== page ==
Wednesday, January 12, 2011

Bauhaus – In The Flat Field (4AD-1980)

Seriously, what do you want me to say?
The mere idea of trying to objectively review this one actually terrifies me beyond belief.

As with any scene, there is justifiable argument about where Goth started; Siouxsie, Joy Division, Gloria Mundi, Killing Joke, UK Decay and others all laid the groundwork, but it was Bauhaus with the deliberately toungue-in-cheek Bela Lugosi’s Dead (Small Wonder Records, 1979) that unintentionally both defined and refined a genre.

Although three-quarters of Bauhaus had known each other through various bands kicking around Northampton previously, the band coalesced when Pete Murphy was asked to join as vocalist, an inspired choice since despite a lack of either musical or lyrical experience he would go on to become one of the most legendary front men the post-punk scene would ever produce.

Initially known as Bauhaus 1919, the numerals were long gone by the release of Bela Lugosi’s Dead. Several more singles followed; Dark Entries (Axis, 1980), Terror Couple Kill Colonel (4AD, 1980), and  a cover of T-Rex’s Telgram Sam (4AD, 1980) before the band rolled out In the Flat Field (4AD, 1980), thereby releasing the first full length LP that indisputably belonged to the then nascent scene.

After so many years of DJing Goth clubs and radio shows, this seems a quite extraordinary mea culpa, but apart from compilations and the exemplary Press the Eject and Give me the Tape live album (Beggars Banquet, 1982), it’s only in recent years that I’ve ever owned an actual studio album by Bauhaus, so it’s genuinely interesting to hear this.

While I usually place much emphasis on listening to the original album under discussion, in the case of In The Flat Field this doesn’t actually add much since so much of it  has already included on many well-known compilation albums. Nevertheless, these familiar numbers set the template for everything that followed and are well worth revisiting.
Anyhow, no serious exploration of the early scene can realistically avoid including them.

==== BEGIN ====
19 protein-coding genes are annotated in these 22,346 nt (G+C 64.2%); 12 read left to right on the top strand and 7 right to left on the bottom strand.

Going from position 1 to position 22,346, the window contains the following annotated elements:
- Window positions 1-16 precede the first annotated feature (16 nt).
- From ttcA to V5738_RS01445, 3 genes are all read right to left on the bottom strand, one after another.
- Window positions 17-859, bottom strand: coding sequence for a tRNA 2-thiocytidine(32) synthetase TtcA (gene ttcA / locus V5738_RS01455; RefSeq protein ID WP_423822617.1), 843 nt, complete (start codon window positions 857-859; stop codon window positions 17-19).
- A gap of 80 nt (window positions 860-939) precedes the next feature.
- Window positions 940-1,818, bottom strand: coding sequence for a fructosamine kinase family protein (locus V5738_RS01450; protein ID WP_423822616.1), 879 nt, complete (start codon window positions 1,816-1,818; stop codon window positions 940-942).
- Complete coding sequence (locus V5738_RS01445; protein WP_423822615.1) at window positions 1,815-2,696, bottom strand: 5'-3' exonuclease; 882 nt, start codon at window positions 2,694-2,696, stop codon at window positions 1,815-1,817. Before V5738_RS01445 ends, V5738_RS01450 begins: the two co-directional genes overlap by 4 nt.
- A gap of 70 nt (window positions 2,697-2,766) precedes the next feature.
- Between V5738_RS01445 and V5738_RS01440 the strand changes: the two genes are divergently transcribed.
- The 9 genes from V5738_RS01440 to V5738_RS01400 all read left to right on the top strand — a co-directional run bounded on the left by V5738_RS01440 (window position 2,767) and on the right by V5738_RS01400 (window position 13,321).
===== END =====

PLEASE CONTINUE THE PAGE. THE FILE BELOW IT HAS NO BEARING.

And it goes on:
Although the album does include lesser tracks like “Dive” and “Small Talk Stinks”, I do think the closer “Nerves” is frequently overlooked, is generally not included on best-ofs and rates a special mention. Beginning in a fairly nondescript fashion, this number builds and builds until the album climaxes in an aggressive and neurotic explosion as Pete chants “NERVES OF NYLON, NERVES OF STEEL” over and over again, thereby concluding In the Flat Field in a manner both disconcerting and unforgettable.

Reviews in the British press were predictably negative, most bizarrely from Dave McCulloch who, with unintentional irony wrote:
"No songs. Just tracks (ugh). Too priggish and conceited. Sluggish indulgence instead of hoped for Goth-ness. Coldly catatonic."  Sounds, November 1980.

Given the album in question, one is left in jaw-dropping bewilderment as to exactly what Mr McCulloch esq. actually thought "goth-ness" might entail. It remains an interesting review anyhow, since it is also one of the earliest uses of the term "Goth" I've seen applied to the genre.

Bauhaus would go on to release another three full length albums and numerous singles before breaking up in 1983, ironically just as the scene they had given so much to was beginning to be universally understood as “Goth”. Peter Murphy went on to a solo career best remembered for the awesome if very Bowie-esque single "Cuts You Up" (RCA, 1989) while the rest formed first Tones on Tail followed by the much better known Love and Rockets.

They’ve reformed several times since, the most recent reformation resulting in the new studio album Go Away White (Bauhaus Music, 2008). 

This project unfortunately seems to have ended badly with no supporting tour and vows to never work together again following what is now referred to only as “the incident”, details of which the band seem exceedingly coy to reveal.

Track listing:
  1. Double Dare
  2. In the Flat Field
  3. A God in an Alcove
  4. Dive
  5. The Spy in the Cab
  6. Small Talk Stinks
  7. St. Vitus Dance
  8. Stigmata Martyr
  9. Nerves
In the Flat Field has since been re-released an astonishing number of times by many companies around the world, the CD versions generally featuring numerous bonus tracks.

Line up: Peter Murphy (vocals), Daniel Ash (guitar), David J. Haskins (bass), Kevin Haskins (drums).

What’s that?
You wanted Bela Lugosi’s Dead?
Sorry, not on the album.
Then again, I guess not including it would be a bit like reviewing Led Zeppelin without talking about Stairway to Heaven, so by way of compromise, here it is, all 9+ glorious minutes of it - Goth's very own Stairway to Heaven.

No comments:

Post a Comment